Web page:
Scottish National Dictionary (1700–)
GUDDLE, v., n. Also †guddel.
I. v. 1. tr. To catch (fish) by groping with the hands under stones or the banks of a stream. Gen.Sc. Also (rare) to fish (a stream) by this method (see 1930 quot.). Also in Nhb. dial.
Slk. 1818 Hogg Wool-gatherer (1874) 75:
I guddle them in aneath the stanes an' the braes. Ayr. 1879 J. White Jottings 71:
Up the burn we paidled, guddling trout . . . with trousers and sleeves buckled up. Hdg. 1887 Mod. Sc. Poets X. 337:
Guddlin' troots or stickin' beardies and wadin' every pool. Kcb. 1895 Crockett Bog-Myrtle ii. vi.:
He knew no more than how to bait a line and guddle trout. Abd. 1921 T. L. Morrison Murmurings 56:
An' oot aneth a mossy stane some muckle troot he'd guddelt. Ags. 1921 A. S. Neill Carroty Broon x.:
You lay over the bank and tried to guddle trout. Sc. 1930 Wkly. Scotsman (31 May) 2:
I'll see the burnie pule by pule I guddled aft for troot.
Hence guddler, one who catches fish by this method (Cld. 1880 Jam.). Gen.Sc.
Lnk. 1919 G. Rae 'Tween Clyde & Tweed 72:
I close my een, and a' is seen, The burn edge, and the guddler's play. Dmb. 1948 Scots Mag. (Nov.) 120:
His particular friends were the trout that sauntered up and down the Kilpatrick burn, for he was an expert guddler.
2. intr. To grope (for fish, etc.) with the hands in water. Gen.Sc. Also fig.
Slg. 1818 W. Muir Poems 11:
. . . in noddles Whar science sits, an' grapes an' guddles. Sc. 1886 Stevenson Kidnapped xxi.:
Groping about or (as they say) guddling for these fish. Ags. 1894 A. Reid Heatherland 77:
They guddel't in the burn awhile. Edb. 1894 P. H. Hunter J. Inwick ii.:
The way ye've seen the laddies guddlin for troot under the stanes. Arg. 1914 N. Munro New Road xxii.:
He could get what fish he wanted now by guddling. Dmf. 1921 J. L. Waugh Heroes 36:
If you had been as nimble wi' your rod as you are wi' your tongue you wadna hae needed to guddle. Abd. 1928 J. Baxter A' Ae 'Oo' 22:
There, widin' an' guddlin', time seen slippit by. Abd. 1937 Evening Express (19 April) 7:
Guddling for coal at the harbour is hard but remunerative work. wm.Sc. 1937 W. Hutcheson Chota Chants 28:
Poor Dauvit was the clachan fool Who in the Dudhope guddled.
3. To bore, prod, poke with some instrument: (1) to stab, hack.
Slk. 1820 Hogg Winter Ev. Tales II. 219:
They guddled his loins, and they bored thro' his side. Bwk. 1856 G. Henderson Pop. Rhymes 54:
In a barrel of feathers they stappit his head, And guddled the body till he was dead. Abd. 1865 G. Macdonald Alec Forbes xliii.:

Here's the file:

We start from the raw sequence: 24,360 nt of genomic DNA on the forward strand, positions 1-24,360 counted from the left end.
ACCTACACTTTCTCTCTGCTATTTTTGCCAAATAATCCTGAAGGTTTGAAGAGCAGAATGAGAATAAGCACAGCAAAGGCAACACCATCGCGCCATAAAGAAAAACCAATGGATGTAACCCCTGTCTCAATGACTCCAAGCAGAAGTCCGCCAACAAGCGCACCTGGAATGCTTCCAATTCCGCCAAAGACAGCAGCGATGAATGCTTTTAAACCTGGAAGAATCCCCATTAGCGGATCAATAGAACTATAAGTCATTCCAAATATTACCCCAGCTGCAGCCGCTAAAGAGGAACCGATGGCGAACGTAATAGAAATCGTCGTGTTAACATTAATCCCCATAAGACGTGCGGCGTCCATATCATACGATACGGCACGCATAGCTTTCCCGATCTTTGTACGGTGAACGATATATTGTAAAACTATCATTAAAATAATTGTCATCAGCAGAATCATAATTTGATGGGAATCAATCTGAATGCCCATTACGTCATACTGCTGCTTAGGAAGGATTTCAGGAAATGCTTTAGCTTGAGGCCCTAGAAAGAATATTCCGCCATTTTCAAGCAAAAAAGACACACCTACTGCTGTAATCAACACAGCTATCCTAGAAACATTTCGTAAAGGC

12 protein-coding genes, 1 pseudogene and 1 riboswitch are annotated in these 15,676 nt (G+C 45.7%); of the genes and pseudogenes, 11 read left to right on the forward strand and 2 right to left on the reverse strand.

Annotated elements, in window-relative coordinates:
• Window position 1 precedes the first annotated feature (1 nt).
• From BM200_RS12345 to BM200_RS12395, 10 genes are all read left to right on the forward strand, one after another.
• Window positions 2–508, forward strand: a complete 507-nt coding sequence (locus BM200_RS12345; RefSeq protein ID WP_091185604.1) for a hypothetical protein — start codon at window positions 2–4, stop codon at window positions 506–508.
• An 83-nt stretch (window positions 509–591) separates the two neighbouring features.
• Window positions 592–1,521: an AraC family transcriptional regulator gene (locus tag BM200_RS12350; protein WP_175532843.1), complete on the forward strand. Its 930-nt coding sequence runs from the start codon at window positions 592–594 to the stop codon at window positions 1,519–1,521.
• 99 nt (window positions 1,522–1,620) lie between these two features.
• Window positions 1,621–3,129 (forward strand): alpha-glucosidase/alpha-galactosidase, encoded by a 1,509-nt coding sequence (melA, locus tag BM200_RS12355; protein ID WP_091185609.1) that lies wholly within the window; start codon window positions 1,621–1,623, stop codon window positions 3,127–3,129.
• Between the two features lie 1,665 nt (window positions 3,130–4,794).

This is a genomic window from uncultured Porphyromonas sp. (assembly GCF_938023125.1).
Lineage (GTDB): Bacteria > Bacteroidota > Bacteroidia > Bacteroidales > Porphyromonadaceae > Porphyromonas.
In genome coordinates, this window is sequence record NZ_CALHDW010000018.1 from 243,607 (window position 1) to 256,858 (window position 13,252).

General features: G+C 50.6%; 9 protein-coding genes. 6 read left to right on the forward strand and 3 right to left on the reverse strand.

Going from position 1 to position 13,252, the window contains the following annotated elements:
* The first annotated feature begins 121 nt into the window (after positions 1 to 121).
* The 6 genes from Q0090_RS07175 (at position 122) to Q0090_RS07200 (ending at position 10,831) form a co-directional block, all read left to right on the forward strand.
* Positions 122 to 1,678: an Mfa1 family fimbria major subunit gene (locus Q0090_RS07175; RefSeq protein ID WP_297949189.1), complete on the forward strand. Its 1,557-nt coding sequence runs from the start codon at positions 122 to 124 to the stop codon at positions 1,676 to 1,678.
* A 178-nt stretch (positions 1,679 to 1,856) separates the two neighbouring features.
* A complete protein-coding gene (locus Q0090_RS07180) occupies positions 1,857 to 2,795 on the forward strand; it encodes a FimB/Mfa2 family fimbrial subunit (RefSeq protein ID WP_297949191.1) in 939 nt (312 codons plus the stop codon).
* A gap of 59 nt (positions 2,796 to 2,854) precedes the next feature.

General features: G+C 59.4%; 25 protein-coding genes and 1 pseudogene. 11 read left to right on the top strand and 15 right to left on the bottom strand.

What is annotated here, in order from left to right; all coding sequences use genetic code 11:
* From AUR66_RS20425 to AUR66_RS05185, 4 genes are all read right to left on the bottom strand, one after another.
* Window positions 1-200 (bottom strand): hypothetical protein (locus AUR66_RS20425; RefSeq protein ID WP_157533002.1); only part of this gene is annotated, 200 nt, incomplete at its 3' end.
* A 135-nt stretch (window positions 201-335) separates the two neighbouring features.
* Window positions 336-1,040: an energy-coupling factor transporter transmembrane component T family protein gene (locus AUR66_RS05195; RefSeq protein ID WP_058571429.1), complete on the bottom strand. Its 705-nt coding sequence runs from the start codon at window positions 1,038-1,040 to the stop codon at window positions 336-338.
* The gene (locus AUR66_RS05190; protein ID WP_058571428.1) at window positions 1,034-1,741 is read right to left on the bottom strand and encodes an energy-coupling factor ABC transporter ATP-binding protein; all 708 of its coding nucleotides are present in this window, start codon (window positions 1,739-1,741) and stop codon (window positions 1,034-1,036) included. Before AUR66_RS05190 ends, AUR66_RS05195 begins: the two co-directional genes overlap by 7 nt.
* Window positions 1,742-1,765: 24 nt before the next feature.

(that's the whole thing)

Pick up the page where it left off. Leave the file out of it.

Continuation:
And the anawtomy? . . . Ye haena been fa'in' asleep again ower the guddlet carcass o' an auld pauper?
(2) To poke about with the nose, to nuzzle, nose about.
s.Sc. 1824 J. Telfer Border Ballads 68:
They [hounds] guddled and chackit about his flanks, Till tired of the ploy.
(3) To make a hole in the soil by driving in a pointed wooden or iron bar and moving it to and fro to enlarge the cavity (Bnff., Per. 1954). Cf. n. 1.
4. Fig. To be engaged in dirty, messy work (Edb., Upp. Cld. 1825 Jam.; ne.Sc. 1955), to work with the hands in water (Mry.1 1925), to puddle (Per. 1955); to work in a careless, slovenly way, to mess about (m. and s.Sc. 1955), “generally applied to household work; also applied to children playing in the gutters” (Cld. 1880 Jam.; Abd. 1954). Ppl.adjs. guddled, bemired, made muddy or dirty, puddled; in a state of confusion or disorder, rumpled, disarranged (Ags. 1955), guddlin, messy, muddling.
Edb. 1822 R. Wilson Poems 21:
Wi' nowt an' sheep a' hash'd an' puddled; I think the farm is sairly guddled. Gall. 1824 MacTaggart Gallov. Encycl. 29:
Lochs too are a' drained — wild-ducks hae nae wallees now to guddle in. Ags. 1874 Kirriemuir Observer (6 Nov.) 4:
Atween the big blads o' rain an' ither henders we got, it was a dreich hairst till's, an' we were clean guddled wi'd. Lnk. 1880 “G. Short” Clydesdale Readings 110:
They never get abune a meeserably hashy, nondescrip', guddlin' sort o' existence. Ags. 1925 10 :
His claes were a' guddled up i' his drawer. Gsw. 1950 H. W. Pryde McFlannel Family Affairs 81:
Oh, Dad, surely the two of us can guddle along for one meal. The egg stuff'll be in the press there.
II. n. 1. A name given to a blunt knife (Kcb.4 1900); a crowbar (Per. 1915 Wilson L. Strathearn; Per.4, Fif.17 1954), a pointed iron bar for making holes for fencing poles (Kcd., Ags., Per. 1955). Cf. v. 3. (3).
2. Toilsome, dirty or messy work (Edb., Upp. Cld. 1825 Jam.; Ags., m.Lth., Gsw. 1955).
Lnk. 1805 G. McIndoe Poems 147:
To count, his man and Tam were yoket, Ten hunder' thousand taties. Wi' neeves like grapes they to the guddle. Rnf. 1835 D. Webster Rhymes 19:
'Tween pats, pans, trantlooms, and stools; Wark bodies are ne'er out the guddle, Frae their cradles till laid in the mools. Gsw. 1873 A. G. Murdoch Lilts 38:
But, air or late, wi' women folks, The guddle's never dune. Ayr. 1928 4 :
A big family's an awfu guddle.
3. A mess, muddle, confusion (m. and s.Sc. 1955); one who works in a careless, slovenly way (m.Lth. 1955).
Fif. 1864 W. D. Latto T. Bodkin viii.:
If my sin didna find me oot, my faither wad be sure to do sae, an' that wad be even waur than makin' a guddle o' the “reasons annexed.” Edb. 1917 T. W. Paterson Wyse-Sayin's xxi. 20:
But lat ony fule get in amang't an' he'll mak a waesome guddle o't in a jiffie. s.Ayr. 1951 :
I'm just in a guddle; the weather has been against me, and I can't get ahead with things in the proper order.
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"Guddle v., n.". Dictionary of the Scots Language. 2004. Scottish Language Dictionaries Ltd. Accessed 18 Jan 2018 <http://www.dsl.ac.uk/entry/snd/guddle>
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